The evolution of virulence in a human infectious disease: the case study of HIV (Meeting)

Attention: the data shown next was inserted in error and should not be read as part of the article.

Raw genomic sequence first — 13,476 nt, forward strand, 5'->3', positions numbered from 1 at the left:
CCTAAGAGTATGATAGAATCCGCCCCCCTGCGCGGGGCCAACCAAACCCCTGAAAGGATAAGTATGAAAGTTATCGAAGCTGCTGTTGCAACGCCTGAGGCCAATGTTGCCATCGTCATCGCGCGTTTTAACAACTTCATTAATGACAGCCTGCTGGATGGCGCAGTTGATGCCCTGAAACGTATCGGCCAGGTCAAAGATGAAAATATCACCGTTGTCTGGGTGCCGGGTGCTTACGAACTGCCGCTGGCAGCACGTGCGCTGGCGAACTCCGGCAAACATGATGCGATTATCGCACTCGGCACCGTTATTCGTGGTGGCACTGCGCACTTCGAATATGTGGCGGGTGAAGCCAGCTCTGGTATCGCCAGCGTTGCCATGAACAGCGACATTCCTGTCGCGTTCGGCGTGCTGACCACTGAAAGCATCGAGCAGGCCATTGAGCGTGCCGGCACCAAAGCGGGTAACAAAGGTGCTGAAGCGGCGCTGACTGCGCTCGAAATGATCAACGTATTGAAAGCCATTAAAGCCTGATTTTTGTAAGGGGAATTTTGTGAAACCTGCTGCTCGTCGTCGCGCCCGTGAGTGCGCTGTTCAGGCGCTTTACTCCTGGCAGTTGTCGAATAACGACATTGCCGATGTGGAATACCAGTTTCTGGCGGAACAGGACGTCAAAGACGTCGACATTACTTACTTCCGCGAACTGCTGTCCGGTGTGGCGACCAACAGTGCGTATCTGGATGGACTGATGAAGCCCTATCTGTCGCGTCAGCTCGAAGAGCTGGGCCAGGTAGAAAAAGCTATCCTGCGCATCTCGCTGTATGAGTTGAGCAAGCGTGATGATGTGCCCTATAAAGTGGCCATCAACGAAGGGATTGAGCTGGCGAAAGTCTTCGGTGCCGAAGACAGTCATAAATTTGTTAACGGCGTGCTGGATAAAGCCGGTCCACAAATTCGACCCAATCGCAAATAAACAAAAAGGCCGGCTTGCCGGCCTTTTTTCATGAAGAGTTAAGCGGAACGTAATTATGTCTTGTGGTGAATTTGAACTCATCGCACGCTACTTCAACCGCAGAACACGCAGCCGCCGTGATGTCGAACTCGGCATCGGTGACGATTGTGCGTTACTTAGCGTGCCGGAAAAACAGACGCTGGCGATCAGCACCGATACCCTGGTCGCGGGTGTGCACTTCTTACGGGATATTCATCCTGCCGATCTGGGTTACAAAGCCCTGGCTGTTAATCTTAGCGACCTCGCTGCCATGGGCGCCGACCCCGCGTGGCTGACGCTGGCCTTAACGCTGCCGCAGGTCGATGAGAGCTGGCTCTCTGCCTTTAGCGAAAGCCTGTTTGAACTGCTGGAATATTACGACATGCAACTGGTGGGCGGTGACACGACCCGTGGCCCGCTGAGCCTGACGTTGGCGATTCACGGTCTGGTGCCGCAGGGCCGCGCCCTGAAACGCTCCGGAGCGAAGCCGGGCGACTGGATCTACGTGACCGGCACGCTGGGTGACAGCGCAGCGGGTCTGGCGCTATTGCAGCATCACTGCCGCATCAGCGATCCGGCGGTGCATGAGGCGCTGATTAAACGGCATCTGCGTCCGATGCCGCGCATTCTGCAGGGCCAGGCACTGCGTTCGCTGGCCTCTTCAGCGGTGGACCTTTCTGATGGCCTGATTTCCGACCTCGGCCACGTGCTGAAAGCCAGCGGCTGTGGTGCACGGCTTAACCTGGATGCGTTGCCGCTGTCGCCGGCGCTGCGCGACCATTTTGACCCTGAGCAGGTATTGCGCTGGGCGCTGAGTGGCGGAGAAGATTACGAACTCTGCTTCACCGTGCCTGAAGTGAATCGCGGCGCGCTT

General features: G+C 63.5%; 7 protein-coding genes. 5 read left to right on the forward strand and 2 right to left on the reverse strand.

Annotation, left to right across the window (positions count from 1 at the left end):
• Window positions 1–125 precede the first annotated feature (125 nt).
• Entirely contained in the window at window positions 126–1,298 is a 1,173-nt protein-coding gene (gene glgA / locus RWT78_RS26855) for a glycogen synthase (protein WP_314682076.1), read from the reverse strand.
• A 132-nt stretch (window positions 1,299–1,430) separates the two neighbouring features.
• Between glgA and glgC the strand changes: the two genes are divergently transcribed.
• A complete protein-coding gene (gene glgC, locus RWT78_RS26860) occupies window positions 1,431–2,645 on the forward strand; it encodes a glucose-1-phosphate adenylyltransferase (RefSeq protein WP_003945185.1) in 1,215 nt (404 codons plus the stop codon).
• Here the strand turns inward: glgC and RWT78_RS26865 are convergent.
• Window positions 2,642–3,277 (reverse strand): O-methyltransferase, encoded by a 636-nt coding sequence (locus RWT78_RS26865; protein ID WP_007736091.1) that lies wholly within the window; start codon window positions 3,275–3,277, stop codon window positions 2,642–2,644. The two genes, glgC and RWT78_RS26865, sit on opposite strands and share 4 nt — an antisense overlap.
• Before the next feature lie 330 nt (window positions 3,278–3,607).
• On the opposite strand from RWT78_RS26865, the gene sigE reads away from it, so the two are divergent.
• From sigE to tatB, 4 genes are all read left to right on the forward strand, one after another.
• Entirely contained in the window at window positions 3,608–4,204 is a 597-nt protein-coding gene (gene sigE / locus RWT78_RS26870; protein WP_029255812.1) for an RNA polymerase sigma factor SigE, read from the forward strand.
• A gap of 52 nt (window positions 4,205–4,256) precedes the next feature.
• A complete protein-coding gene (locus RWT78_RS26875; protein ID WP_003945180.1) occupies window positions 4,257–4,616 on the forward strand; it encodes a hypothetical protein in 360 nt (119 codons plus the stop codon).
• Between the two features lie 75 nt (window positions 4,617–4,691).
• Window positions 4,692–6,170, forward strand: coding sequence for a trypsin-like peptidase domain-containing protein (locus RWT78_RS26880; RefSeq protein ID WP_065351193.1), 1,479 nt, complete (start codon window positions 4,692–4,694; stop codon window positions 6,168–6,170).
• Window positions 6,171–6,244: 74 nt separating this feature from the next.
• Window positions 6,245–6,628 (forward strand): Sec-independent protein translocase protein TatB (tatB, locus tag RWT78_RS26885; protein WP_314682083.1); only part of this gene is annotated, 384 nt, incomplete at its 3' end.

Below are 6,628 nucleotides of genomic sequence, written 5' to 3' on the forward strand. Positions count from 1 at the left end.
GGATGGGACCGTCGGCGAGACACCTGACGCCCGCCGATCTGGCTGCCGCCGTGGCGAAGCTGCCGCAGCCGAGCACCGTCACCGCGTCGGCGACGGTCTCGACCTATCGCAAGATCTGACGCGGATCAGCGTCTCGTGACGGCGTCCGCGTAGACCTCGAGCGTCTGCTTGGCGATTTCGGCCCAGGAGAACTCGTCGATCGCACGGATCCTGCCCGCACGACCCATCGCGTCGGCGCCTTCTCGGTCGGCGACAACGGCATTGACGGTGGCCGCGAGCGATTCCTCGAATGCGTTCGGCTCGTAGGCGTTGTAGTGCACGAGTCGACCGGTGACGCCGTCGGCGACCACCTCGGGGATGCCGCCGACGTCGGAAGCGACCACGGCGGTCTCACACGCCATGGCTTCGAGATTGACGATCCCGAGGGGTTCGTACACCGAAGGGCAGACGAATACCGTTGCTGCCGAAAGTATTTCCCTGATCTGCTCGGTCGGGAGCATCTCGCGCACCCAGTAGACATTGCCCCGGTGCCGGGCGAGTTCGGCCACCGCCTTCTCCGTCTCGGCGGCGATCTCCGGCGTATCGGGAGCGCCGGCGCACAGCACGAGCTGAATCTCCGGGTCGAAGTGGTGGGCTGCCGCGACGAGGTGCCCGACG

We intend to combine large-scale data analysis and mathematical modeling to address the past and potential future trends of HIV virulence. Using a network of collaborations with HIV cohorts in North America, Europe and Africa, we will build a database of clinical data known to be relevant for studies of HIV virulence. We will define new standards for recording clinical data, and also for selecting, pooling and analyzing such data over time. By standardizing data collection and analysis across multiple cohorts, we will be able to recognize and control for potential discrepancies or local trends across cohorts, and to derive current best practices for the estimation of virulence trends in the HIV pandemic. NESCent Informatics support will be critical for issues concerning appropriate methods of data sharing across cohorts, the storage of such data in a public repository, and the development and public release of software for the analysis of virulence data across epidemiologically diverse cohorts. In addition to empirical analysis, we will use mathematical modeling to predict future trends of HIV virulence, taking into account the effect of potential interventions, e.g. “test and treat” approaches or disease-modifying vaccines. The two arms of the proposal will enjoy strong synergy: modeling will guide the collection and interpretation of data, and the large-scale data and knowledge base will provide a firm foundation for the design of the models. Synergy will be further strengthened by the cross-disciplinary collaboration of experts from clinical and theoretical epidemiology and mathematical modeling.

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